Soap Making Down on the Farm

As I have mentioned multiple times before, taking classes and learning new skills is one of my favorite things. In just the past year I have learned or taken classes for pearl knotting, flower crown making, basket weavingcalligraphysewingbutter making, knitting, and sushi making. I feel like a nonfelonious Martha Stewart.

soap

I’ve wanted to cross soap making off of the list for a long time, but it has been difficult to find a class that was hands-on rather than demonstration only. You learn a lot more (and have more fun) when you get to do things yourself. Fortunately, I found a class at Three Creeks Farm where not only could I get my hands dirty, but I could design my own soap.

soap-making-lye

We started with mixing the lye. This was the only part of the process we didn’t get to do on our own and our instructor, Seth, did it for us. Lye can be very dangerous and can burn your skin, blind you, and even kill you if ingested. Once it is combined with water it almost instantly reaches 180 degrees and therefore should not be handled indelicately. However, it is a vital part of soap making as its chemical reaction with the oils is what produces a solid soap (a process called “saponification”).

soap-making-fragrance

The first step was deciding what to put in our soap. I opted for coconut lemongrass for the fragrance oil, ground oatmeal and buckwheat for exfoliants, and a little bit of clover honey just for fun. Everything requires very exact measurements. After all, science.

soap-making-coconut-oil

Once we selected our special ingredients (and set them aside to use later) we started to mix our oils. Our soap included 7 oz of olive oil, 6 oz of coconut oil (yum), and 1 oz of canola oil.

soap-making-gloves

Once the oils were mixed it was time to put on my sexy safety goggles and add the lye and water to the oil mixture.

soap-making-mixing

The lye tends to sink to the bottom of the oil, so I gave it a quick swish before mixing it.

soap-making

To thicken the mixture and help it along its journey to magnificent soapiness, we used an immersion blender to save time. It did not take long for the consistency of the oil and lye to start to change and become custard-like.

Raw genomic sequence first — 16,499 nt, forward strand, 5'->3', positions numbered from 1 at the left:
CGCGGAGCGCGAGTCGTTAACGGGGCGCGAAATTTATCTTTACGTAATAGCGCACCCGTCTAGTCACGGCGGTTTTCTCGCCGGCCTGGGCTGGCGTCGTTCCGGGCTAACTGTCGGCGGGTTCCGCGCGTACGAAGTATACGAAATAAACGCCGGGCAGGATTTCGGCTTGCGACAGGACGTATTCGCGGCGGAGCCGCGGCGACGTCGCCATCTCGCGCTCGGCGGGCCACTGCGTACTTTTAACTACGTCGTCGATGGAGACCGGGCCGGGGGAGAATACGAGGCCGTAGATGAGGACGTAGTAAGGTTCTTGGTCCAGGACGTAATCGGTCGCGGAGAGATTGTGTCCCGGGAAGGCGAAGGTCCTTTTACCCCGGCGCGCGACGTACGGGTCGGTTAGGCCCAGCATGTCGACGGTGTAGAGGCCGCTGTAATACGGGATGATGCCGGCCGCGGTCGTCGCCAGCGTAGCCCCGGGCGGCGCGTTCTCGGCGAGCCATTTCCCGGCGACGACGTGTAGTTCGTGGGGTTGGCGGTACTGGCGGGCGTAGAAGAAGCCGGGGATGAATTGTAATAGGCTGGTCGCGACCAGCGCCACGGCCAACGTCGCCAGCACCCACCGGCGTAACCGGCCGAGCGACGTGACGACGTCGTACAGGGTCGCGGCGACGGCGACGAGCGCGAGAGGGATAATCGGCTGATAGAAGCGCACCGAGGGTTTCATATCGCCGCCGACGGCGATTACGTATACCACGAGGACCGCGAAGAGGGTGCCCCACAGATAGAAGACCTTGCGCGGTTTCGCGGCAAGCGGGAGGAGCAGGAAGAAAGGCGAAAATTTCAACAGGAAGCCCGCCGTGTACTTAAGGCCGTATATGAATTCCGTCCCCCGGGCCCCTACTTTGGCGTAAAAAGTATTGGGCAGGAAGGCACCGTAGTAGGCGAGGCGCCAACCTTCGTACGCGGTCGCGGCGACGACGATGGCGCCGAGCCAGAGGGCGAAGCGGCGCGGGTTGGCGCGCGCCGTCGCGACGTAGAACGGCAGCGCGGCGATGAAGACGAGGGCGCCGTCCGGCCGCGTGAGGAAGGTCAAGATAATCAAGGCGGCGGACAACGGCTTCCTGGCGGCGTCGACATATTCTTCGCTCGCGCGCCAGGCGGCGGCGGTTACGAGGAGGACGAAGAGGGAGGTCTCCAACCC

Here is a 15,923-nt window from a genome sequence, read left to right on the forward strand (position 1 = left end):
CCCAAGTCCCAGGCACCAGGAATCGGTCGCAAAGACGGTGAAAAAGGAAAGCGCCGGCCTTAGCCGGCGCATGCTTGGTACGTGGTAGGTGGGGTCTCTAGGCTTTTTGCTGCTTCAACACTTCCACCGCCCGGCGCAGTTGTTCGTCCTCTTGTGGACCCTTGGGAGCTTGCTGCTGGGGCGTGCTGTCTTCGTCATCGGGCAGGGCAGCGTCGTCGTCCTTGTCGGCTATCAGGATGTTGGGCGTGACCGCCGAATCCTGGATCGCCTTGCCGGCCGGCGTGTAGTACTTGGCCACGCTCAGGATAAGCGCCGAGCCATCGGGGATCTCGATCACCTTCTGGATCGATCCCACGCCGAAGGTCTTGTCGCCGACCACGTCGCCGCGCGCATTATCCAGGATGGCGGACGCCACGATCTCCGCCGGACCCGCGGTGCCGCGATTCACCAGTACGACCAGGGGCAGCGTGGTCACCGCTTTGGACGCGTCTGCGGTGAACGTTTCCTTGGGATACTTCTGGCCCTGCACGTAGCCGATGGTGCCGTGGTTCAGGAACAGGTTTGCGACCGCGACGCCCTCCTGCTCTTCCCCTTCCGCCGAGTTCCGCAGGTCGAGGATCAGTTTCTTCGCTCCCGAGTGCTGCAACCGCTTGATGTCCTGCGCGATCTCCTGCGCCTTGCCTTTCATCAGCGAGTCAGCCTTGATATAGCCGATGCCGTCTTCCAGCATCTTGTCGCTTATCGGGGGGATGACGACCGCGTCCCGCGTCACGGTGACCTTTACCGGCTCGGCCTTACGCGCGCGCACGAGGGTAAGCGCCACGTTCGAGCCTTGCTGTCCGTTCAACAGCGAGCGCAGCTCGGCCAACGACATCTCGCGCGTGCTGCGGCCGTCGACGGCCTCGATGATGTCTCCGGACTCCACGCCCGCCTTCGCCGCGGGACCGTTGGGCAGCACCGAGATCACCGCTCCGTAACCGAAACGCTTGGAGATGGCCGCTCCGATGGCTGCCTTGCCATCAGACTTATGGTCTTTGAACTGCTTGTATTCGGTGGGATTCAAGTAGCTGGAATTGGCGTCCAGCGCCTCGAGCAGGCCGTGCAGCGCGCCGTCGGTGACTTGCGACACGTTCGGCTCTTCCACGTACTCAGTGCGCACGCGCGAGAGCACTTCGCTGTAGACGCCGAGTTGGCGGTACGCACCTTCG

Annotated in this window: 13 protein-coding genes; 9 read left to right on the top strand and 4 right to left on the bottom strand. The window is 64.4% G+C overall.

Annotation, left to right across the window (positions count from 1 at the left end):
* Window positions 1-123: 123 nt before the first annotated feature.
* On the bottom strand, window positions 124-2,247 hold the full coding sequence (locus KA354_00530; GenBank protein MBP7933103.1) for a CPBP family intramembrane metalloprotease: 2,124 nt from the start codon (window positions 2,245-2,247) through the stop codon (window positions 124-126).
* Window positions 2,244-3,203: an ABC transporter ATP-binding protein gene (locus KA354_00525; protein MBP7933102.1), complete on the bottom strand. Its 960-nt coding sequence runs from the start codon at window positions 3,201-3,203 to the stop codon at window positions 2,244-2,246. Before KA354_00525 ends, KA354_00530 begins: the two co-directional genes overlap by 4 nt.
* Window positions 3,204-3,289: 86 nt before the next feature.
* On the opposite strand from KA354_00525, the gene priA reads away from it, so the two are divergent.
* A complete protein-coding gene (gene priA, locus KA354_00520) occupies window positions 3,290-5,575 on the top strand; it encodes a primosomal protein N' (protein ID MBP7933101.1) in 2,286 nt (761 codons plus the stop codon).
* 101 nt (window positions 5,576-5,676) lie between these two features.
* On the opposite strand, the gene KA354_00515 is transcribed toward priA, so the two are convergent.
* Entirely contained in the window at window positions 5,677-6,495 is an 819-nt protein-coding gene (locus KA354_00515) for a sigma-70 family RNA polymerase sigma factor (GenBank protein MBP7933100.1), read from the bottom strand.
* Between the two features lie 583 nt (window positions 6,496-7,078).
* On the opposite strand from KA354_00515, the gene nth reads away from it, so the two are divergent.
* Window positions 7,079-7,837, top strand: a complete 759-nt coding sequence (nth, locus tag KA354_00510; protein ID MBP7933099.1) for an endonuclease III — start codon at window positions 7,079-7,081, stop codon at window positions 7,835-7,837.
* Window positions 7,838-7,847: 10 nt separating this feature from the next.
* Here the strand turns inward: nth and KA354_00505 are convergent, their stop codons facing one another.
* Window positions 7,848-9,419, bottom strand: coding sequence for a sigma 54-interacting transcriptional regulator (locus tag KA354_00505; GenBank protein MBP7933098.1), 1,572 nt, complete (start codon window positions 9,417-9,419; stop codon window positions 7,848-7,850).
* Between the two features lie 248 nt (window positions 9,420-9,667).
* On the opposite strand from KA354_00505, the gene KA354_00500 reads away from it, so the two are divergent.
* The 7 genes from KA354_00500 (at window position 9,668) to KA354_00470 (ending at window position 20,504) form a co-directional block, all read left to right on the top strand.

soap-making-exfoliant

Then it was time to add the fragrance, oatmeal, buckwheat, and clover honey.

soap-making-pouring

After some more blending, I poured the mix into a one pound mold where the soap began to harden over the next few hours. I was supposed to wait a week before removing the soap from the mold . . . I waited approximately 24 hours. I have never been accused of being patient. Fortunately it turned out ok.

soap

I wanted a soap that was earthy, but sweet, and with a nice texture. I think I accomplished that. I still need to wait 2-3 weeks for the soap to cure through the saponification process before I can actually use it. (Waiting will be torture). Until then, every time I walk by the soap I pick it up and smell it. Mmmm!

Three Creeks Farm has an array of interesting class offerings including blacksmithing. Plus, they have a farm filled with alpacas, llamas, fainting goats, sheep, pigs, peacocks, guineafowl, and a very large mastiff named Hugo that you can pet and snuggle on . . . so you know I’ll be back.

3 Comments on “Soap Making Down on the Farm

  1. Super clean post no lye!

    Looks like a beautiful place to be, thank you for the excellent 52 things blog such a great break from real life! I enjoy every one….

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    • Ha! And thank you for reading each week! I really loved their farm. I spent a lot of time just going around and petting all of the animals (especially Hugo), but I decided to spare you all from including all of the pictures I took in the post. It was a fun place all around!

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  2. Hi, Sara! I loved it too! It made me start wondering how soap works. I think I remember reading once that it has small ball bearing-like molecules (hence the slippery feeling you get) that get in and/or under dirt and grease making it easy to rinse off. I’m wondering now if that’s the chemical properties of lye, if lye is in all soaps, and if you might have gleaned any insight into that while on the farm? At any rate, as you can see, it was a very interesting and intellectually stimulating piece you provided! Thanks!

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